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That's of course not fool proof either if Runtime.getRuntime().maxMemory() returns a value outside the positive range of an int. E.g. if maxMemory() returns a value between 2GB and 4GB, the cast will result in an attempt to create an array with a negative size. –  jarnbjo Sep 29 '10 at 7:27
    
This doesn't work - at least because maxMemory() returns amount of bytes but you're trying to allocate Objects. I've tried it in my test; thought the OOME is thrown, the garbage collection does not occur prior to that. But this approach will be more efficient than loop-allocating small arrays if you allocate bytes instead of Objects and calculate the proper size given the maxMemory value. –  JBM Sep 29 '10 at 7:53
1  
Hmm, after trying this for few times I get inconsistent results - sometimes it works and sometimes it doesn't... Maybe stackoverflow.com/questions/457229/… could be the answer why. If it's true then it's better to use the loop-based allocation. –  JBM Sep 29 '10 at 8:28
  1. Set the parameter -Xmx to a very small value.
  2. Prepare your soft reference
  3. Create as many object as possible. Ask for the object everytime until it asked the object from server again.

This is my small test. Modify as your need.

@Test
public void testSoftReference() throws Exception {
    Set<Object[]> s = new HashSet<Object[]>();

    SoftReference<Object> sr = new SoftReference<Object>(new Object());

    int i = 0;

    while (true) {
        try {
            s.add(new Object[1000]);
        } catch (OutOfMemoryError e) {
            // ignore
        }
        if (sr.get() == null) {
            System.out.println("Soft reference is cleared. Success!");
            break;
        }
        i++;
        System.out.println("Soft reference is not yet cleared. Iteration " + i);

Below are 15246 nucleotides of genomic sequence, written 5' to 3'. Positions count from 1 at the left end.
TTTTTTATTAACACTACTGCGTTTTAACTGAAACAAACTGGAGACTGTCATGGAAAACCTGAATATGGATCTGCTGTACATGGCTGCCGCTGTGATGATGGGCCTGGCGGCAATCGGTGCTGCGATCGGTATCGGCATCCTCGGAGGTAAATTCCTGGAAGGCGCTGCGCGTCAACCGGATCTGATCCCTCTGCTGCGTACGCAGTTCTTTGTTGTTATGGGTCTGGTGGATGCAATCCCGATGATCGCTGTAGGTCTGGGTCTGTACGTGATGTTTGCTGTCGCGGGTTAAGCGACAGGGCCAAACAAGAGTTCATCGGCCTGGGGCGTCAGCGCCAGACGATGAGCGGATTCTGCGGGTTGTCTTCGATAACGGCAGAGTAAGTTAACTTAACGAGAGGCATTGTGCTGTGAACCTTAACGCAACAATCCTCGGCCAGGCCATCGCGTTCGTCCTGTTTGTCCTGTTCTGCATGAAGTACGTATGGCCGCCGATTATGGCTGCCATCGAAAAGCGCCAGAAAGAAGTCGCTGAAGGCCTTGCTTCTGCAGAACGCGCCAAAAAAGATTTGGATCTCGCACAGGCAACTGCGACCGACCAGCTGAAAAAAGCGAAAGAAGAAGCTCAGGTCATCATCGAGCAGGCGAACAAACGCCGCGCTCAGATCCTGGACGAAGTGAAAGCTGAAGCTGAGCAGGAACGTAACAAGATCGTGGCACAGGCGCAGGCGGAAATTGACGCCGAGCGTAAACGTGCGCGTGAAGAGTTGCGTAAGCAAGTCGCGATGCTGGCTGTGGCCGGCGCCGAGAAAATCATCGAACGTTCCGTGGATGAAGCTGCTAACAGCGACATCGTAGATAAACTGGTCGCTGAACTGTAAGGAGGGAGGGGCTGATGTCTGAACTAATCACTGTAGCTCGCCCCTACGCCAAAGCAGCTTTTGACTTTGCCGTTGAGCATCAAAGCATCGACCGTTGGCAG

}
}
share|improve this answer
    
Is it possible to set -Xmx from within the test? I don't have any configuration server for running tests... –  JBM Sep 24 '10 at 9:57
    
In theory -Xmx is not really needed. I suggested that to make your test run not for a long time. –  nanda Sep 24 '10 at 9:58

An improvement that will work for more than 2G max memory. It loops until an OutOfMemory error occurs.

@Test
public void shouldNotHoldReferencesToObject() {
    final SoftReference<T> reference = new SoftReference<T>( ... );

    // Sanity check
    assertThat(reference.get(), not(equalTo(null)));

    // Force an OoM
    try {
        final ArrayList<Object[]> allocations = new ArrayList<Object[]>();
        int size;
        while( (size = Math.min(Math.abs((int)Runtime.getRuntime().freeMemory()),Integer.MAX_VALUE))>0 )
            allocations.add( new Object[size] );
    } catch( OutOfMemoryError e ) {
        // great!
    }

    // Verify object has been garbage collected
    assertThat(reference.get(), equalTo(null));

}
share|improve this answer

You could explicitly set the soft reference to null in your test, and as such simulate that the soft reference has been released.

This avoids any complicated test setup that is memory and garbage collection dependend.

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Instead of a long running loop (as suggested by nanda), it's probably faster and easier to simply create a huge primitive array to allocate more memory than available to the VM, then catch and ignore the OutOfMemoryError:

    try {
        long[] foo = new long[Integer.MAX_VALUE];
    }
    catch(OutOfMemoryError e) {
        // ignore
    }

This will clear all weak and soft references, unless your VM has more than 16GB heap available.

share|improve this answer
    
that doesn't work : Integer.MAX_VALUE is outside of possible array size on VM. –  nanda Sep 24 '10 at 10:05
    
@nanda, no, it may very well be Integer.MAX_VALUE. The only restriction of the size is that it should be an integer, and that it should be non-negative. –  aioobe Nov 18 '10 at 9:57